The Centennial Celebration for the Intermountain Society was an unqualified success. From the field tours, to the Foresterís Fund raffle, the awards, and the evening speaker, all participants had an enjoyable and productive time. The evening keynote speaker, Dr. Fred Wagner from Utah State University, provided evocative information on global warming that stirred the imagination the audience. Fifty-year membership awards were presented to Jack Gillette, Jack Lavin, and Richard Anderson. They each shared insights from their years as SAF members and the changes that they have seen in the forestry community over that period of time. Five additional fifty-year membership awards are shortly to be awarded to George B. Fry, J.E. Sanderson, H. Reid Jackson, Max Fee, and Ed Hoffman. Walt Rogers was the recipient of the Forester of the Year Award for his outstanding work as the Southwest Idaho Chapter Chair-elect and Chair in 1996 and 1997 and the Intermountain Chair-elect and Chair during 1998 and 1999, which, through conducting effective meetings, resulted in increased participation by membership and greater interest in SAF among area professional foresters. The Special Recognition Award went to Doug Page for his outstanding work on the web page for the Intermountain Section.
Friday morning, attendees had an opportunity to view the Hoff Forest Products facilities in Meridian, Idaho. Tour guides Leon Bruch and Rick Dooley guided groups through state-of-the-art molding facilities. Hoff's new extruded outdoor decking material was of great interest to the group.
Photos from the tour of Hoff Forest Products, Meridian, Idaho
|Workers cut boards into variable lengths to eliminate defects.|
|Finger joints are added to the variable lengths before gluing the pieces together for molding.|
|Finished molding, ready for shipping.|
|Cross section of extruded decking material. It is made up of 2/3 wood fiber and 1/3 plastic.|
On Friday afternoon, the tour continued with a visit to Boise Cascadeís Emmett facilities. Long time SAF member Herb Malaney saw to it that the group was able to observe laminated beam fabrication, the work of the veneer plant, and co-generation facilities.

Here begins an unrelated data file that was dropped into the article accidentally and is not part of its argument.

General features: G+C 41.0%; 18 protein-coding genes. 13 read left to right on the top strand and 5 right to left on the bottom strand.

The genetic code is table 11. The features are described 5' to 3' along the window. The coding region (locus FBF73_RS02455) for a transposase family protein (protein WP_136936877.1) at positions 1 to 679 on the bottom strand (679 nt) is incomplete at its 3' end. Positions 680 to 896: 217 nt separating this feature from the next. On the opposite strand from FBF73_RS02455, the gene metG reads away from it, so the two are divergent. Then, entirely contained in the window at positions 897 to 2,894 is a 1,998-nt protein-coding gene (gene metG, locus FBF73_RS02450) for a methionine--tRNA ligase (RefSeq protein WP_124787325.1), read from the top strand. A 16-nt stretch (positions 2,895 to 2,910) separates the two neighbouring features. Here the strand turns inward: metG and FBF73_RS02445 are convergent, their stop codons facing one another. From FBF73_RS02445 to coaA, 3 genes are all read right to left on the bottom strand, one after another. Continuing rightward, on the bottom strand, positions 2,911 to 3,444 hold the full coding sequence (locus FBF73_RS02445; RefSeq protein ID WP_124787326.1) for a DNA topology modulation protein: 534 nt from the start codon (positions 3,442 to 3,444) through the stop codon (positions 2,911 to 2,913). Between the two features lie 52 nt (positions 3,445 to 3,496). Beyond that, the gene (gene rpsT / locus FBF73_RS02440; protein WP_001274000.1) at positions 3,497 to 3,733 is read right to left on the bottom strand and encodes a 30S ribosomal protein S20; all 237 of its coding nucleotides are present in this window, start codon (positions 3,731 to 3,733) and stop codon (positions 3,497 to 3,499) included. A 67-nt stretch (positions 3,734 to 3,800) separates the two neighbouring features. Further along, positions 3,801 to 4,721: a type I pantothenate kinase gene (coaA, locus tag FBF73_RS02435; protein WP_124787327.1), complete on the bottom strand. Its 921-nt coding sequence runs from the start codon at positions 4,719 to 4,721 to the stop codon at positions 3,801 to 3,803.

Photos from the tour of Boise Cascade Corporation, Emmett, Idaho
|SAF members walk across Boise's yard during the tour of the facilities.|
|Laminated beams are fabricated for structural uses.|
|SAF toured the plywood veneer plant.|
|Quantities of steam are produced by the co-generation plant. Boise Cascade uses the wood by-products and sawdust to generate electricity, which it then sells to Pacific Corp.|
On a somewhat disconcerting note, both Hoff Forest Products and Boise
Cascade Corporation are finding that some raw materials can be more economically
purchased from overseas sources than from sources adjacent to the plants.
Wood grown in Russia, Chile, and New Zealand, much of which is Pinus
radiata (which has its origins as Montery pine, a California native),
is a regular part of production at these Idaho mills.
The Centennial Celebration was capped on Saturday by a field tour of
the Reynolds Creek Experimental Watershed in the Owyhee Mountains, led
by Research Leader Chuck Slaughter. Chuck is a member of SAF.
Reynolds Creek Experimental Watershed is one of the few remaining research
facilities directed toward monitoring hydrologic and ecosystem processes
in diverse rangeland settings, where precipitation is dominated by snow.
Scientific study and data collection has been on-going since 1960.
|Tollgate weir at the Reynolds Creek Experimental Watershed.|